Get 20M+ Full-Text Papers For Less Than $1.50/day. Start a 14-Day Trial for You and Your Team.

Learn More →

CORROSION PATENTS

CORROSION PATENTS Tanker linings Cleaning fuel tank surfaces Concrete mixes may be used as Apparatus for cleaning oil, scale, topped pipes 49 into the compartment anti-corrosion protective coatings on etc., from metal surfaces of fuel tanks 3 where oil and solids separate out and steel surfaces, especially in oil tanker and fittings comprises a pair of com­ the cleaned fluid passes below the holds. These latter are alternately municating containers, one to receive partition 2 into the compartment 4 filled with ballast sea water and crude cleaning fluid and having therein heat­ for re-use. A make-up tank 5 supplies oil, which raises a severe corrosion fresh fluid either through a lead 9 ing means, and the other to receive problem. Emulsified polyvinyl ace­ returned contaminated cleaning fluid, controlled by a ball valve 53 or through tate in concrete is found to be cor­ and means for projecting the cleaning a hand-controlled lead 6. The valve rosion-resistant for this purpose, and fluid against surfaces to be cleaned. 53 opens when the oil-cleaning fluid sufficiently flexible to withstand the The containers may be formed as a interface falls below a predetermined ship's vibration. A good formulation single tank having an insulated par­ level 146. An interface level indicator is one to three parts of aggregate to one 60 is fitted. The apparatus may include tition 2 forming compartments 3 and part of cement, with 0.07 to 0.22 of 4, the compartment 4 carrying heating a telescopic projector 61 (Fig. 6) polyvinyl acetate, and all gauging coils 35 and the compartment 3 having adapted to be mounted inside a fuel water being supplied by the emulsion overflow gates 51 and sludge doors 34 tank 84 and having a jet-reaction- if required. This mix is found to have for removal of oil or solids separated operated revolving nozzle head 77. good adhesion to steel when applied at from the returned fluid. Fluid is Elongation of the projector is con­ one to three-sixteenths inch thickness, trolled by wires 96 passing round a removed from the compartment 4 by either by trowel or spray. Preferably pair of rollers connected to hydraulic a pump 16 through leads 13 and 39 the metal surface is scale-free, and the above and below the coils 35, an rams operated by pressure from the aggregate largely devoid of dust, and it arrangement permitting temperature pump 16. Forcing apart of the rollers is carefully pointed out that this speci­ control by valves 14, 40. Fluid from by the rams telescopes the projector fication concerns lime cements, the pump 16 is sprayed by projector 61. A two-nozzle hand-operated pro­ whereas B.P. 666,865, an earlier but jector may be included in the appara­ means on to surfaces to be cleared and otherwise similar one, relates to tus. The fluid sprayed may include is returned with entrained matter by alumina cements.—Brit. Pat. 732,110, a further pump having a fixed and a solvent and may be mixed in a drum Vinyl Products Ltd., Surrey. a wandering suction lead. The return 12 (Fig. 1) and forwarded by the fluid passes via a preheating coil 43 pump 16 to the tank 5.—Brit. Pat. in the compartment 4 and open- 696,631 (1949), R. W. Groom. High temperature alloys Nickel chromium cobalt alloys have good creep, corrosion and temperature resistance at 750 to 850°C. The chromium content of similar known alloys is reduced to allow the solution of titanium, aluminium and molyb­ denum to give a composition of: 4 to 12% chromium, 10 to 55% cobalt, 0.5 to 8% titanium, 0.3 to 8% alu­ minium, 0 to 15% molybdenum, 0 to 0.5% carbon, 0.001 to 0.01% boron, and the remainder nickel. The aluminium and titanium are preferably kept below 5%.—Brit. Pat. 733, 489, Mond Nickel Co., London. Scale-resistant alloy steels A modification is described of the alloy in B.P. 638,110, for scale and creep resistant alloy steels used at 600°C. The chief aim is to develop such alloys which can be welded or brazed without undesirable hardening effects, and have a tensile strength of about 70 tons p.s.i. The main feature is to restrict the chromium content to 16 to 17%, the other components being : 0.3% each of silicon, niobium and vanadium, 0.1% carbon, 0.5% manganese and 0.4% molybdenum, the remainder being iron.—Brit. Pat. 733, 146, William Jessop & Sons Ltd. 284 CORROSION TECHNOLOGY September 1955 http://www.deepdyve.com/assets/images/DeepDyve-Logo-lg.png Anti-Corrosion Methods and Materials Emerald Publishing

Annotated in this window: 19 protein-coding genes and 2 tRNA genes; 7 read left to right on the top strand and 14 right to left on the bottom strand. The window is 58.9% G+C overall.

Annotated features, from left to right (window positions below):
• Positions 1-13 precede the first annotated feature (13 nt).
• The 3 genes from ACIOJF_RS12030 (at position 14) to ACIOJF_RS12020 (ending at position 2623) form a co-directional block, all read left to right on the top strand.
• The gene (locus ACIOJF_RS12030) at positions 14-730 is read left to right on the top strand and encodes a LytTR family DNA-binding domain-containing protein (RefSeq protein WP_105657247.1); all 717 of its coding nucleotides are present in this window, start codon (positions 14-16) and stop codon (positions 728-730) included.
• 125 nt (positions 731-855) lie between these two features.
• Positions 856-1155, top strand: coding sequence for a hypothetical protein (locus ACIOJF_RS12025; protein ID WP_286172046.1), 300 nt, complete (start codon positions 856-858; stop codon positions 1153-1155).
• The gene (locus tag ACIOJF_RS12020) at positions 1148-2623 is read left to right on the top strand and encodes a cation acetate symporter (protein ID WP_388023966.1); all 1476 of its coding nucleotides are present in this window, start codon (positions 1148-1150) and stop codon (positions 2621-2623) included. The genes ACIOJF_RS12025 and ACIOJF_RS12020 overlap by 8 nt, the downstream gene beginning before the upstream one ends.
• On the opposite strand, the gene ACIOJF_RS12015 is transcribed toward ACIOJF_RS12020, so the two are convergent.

CORROSION PATENTS

Anti-Corrosion Methods and Materials , Volume 2 (9): 1 – Sep 1, 1955

Loading next page...
 
/lp/emerald-publishing/corrosion-patents-9s1w6k27C1
Publisher
Emerald Publishing
Copyright
Copyright © Emerald Group Publishing Limited
ISSN
0003-5599
DOI
10.1108/eb019102
Publisher site
See Article on Publisher Site

Abstract